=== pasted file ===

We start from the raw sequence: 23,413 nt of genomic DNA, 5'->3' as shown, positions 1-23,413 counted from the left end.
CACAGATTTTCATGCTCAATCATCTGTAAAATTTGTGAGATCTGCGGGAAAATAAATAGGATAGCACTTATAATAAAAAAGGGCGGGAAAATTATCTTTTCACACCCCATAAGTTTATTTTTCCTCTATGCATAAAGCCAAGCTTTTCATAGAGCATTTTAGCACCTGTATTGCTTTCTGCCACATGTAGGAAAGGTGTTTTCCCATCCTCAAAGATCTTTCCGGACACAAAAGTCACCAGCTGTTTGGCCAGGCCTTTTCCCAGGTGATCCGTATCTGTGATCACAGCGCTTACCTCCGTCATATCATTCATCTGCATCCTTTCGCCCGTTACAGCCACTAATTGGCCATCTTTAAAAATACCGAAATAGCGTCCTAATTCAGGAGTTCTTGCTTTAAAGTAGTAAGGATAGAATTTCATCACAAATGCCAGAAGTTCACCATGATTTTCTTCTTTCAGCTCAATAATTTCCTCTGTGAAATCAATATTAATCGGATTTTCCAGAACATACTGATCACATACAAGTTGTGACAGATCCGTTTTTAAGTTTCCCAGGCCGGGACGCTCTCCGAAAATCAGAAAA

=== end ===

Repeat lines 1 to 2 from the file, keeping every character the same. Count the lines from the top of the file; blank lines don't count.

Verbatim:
We start from the raw sequence: 23,413 nt of genomic DNA, 5'->3' as shown, positions 1-23,413 counted from the left end.
CACAGATTTTCATGCTCAATCATCTGTAAAATTTGTGAGATCTGCGGGAAAATAAATAGGATAGCACTTATAATAAAAAAGGGCGGGAAAATTATCTTTTCACACCCCATAAGTTTATTTTTCCTCTATGCATAAAGCCAAGCTTTTCATAGAGCATTTTAGCACCTGTATTGCTTTCTGCCACATGTAGGAAAGGTGTTTTCCCATCCTCAAAGATCTTTCCGGACACAAAAGTCACCAGCTGTTTGGCCAGGCCTTTTCCCAGGTGATCCGTATCTGTGATCACAGCGCTTACCTCCGTCATATCATTCATCTGCATCCTTTCGCCCGTTACAGCCACTAATTGGCCATCTTTAAAAATACCGAAATAGCGTCCTAATTCAGGAGTTCTTGCTTTAAAGTAGTAAGGATAGAATTTCATCACAAATGCCAGAAGTTCACCATGATTTTCTTCTTTCAGCTCAATAATTTCCTCTGTGAAATCAATATTAATCGGATTTTCCAGAACATACTGATCACATACAAGTTGTGACAGATCCGTTTTTAAGTTTCCCAGGCCGGGACGCTCTCCGAAAATCAGAAAA